The Man's Widow Has Received An Apology From The Aneurin Bevan Health Board
Reports have emerged that an 80-year-old deaf man was treated as if he had dementia by nurses because of an administrative error.
Staff at Abergavenny's Nevill Hall Hospital thought the man's behaviour was caused by a degenerative brain condition and not that he was hard of hearing.
This, reports the BBC, led medical professionals to neglect in telling him he may have developed cancer because they thought he would not be able to process this information, something that compromised his ability to receive acceptable standards of care.
The man, who was known as Mr W in an investigation by a public services ombudsman, was also fitted with a catheter even though he was not incontinent and this meant he had to attempt to reach the toilet without assistance, as he did not like using it.
It was on one of his attempts to reach a lavatory that he fell to the ground, as railings had not been fitted around his bed.
Mr W's widow, Mrs W, believes the catheter was fitted because it was easier for nurses to do this than let him keep going to the toilet.
An ombudsman's report also revealed clinical discussions did not take place with the man's family when he was diagnosed with cancer in hospital, with the 80-year-old only told of his condition during a routine GPs meeting.
Richard Williams, the director of Action on Hearing Loss Cymru, told the BBC: "Sadly, there are real problems deaf people in Wales face accessing services.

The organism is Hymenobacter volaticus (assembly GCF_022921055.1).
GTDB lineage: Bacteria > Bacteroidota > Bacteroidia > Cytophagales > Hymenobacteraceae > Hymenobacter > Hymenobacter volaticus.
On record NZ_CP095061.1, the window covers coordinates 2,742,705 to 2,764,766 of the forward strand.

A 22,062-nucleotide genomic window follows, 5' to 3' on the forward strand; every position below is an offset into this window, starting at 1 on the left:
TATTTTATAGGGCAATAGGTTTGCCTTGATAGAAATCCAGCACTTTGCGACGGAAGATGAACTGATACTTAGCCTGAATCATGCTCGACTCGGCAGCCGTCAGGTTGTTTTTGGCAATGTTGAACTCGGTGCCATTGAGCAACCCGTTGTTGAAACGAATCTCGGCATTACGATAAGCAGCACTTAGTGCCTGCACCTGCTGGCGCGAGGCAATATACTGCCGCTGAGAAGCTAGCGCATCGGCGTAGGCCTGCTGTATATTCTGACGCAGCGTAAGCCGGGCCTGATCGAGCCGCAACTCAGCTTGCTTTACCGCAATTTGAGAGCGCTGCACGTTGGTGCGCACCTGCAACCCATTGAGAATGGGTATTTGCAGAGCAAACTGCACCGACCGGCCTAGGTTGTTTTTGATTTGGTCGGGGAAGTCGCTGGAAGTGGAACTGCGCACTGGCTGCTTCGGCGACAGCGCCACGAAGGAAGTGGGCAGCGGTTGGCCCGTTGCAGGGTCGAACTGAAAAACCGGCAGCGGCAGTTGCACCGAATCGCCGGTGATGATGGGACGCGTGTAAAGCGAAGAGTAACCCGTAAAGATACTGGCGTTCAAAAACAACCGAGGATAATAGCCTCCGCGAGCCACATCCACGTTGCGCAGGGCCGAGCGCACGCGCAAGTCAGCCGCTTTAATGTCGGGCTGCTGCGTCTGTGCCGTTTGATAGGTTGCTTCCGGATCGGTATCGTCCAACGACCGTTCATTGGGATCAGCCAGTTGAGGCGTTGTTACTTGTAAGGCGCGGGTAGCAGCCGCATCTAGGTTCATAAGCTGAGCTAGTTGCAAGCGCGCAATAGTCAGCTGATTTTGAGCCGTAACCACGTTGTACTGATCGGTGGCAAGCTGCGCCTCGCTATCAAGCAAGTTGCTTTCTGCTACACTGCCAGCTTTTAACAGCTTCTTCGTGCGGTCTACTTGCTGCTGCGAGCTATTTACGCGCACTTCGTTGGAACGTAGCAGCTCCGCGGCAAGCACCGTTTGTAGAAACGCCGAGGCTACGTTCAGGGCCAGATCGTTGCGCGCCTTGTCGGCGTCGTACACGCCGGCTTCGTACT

"We do come across cases similar to this, not necessarily with such horrific outcomes.
"It's very common amongst our members. Access to health services is one of their biggest concerns. It's quite routine that the health service is able to communicate with people only by telephone, which is a massive barrier for deaf people."
Mr W died of following a chest infection in September 2011, although it has not been established whether this was the result of care failings.
Aneurin Bevan Health Board has apologised for the case and said lessons have been learned.
As life expectancy increases so does our elderly population and the issues that come with health conditions as people become older.
“It is crucial that the whole healthcare industry is appropriately set up to properly care for older patients. In this case there appear to be serious errors arising from the fact that they misinterpreted his deafness for dementia.
“There are an increasing number of services being identified as potentially being remote access over the phone or via a computer, but there are many people for who this is simply not appropriate. Everyone must be able to access the optimum level of healthcare so that patient safety is not compromised.”
Lisa Jordan - Partner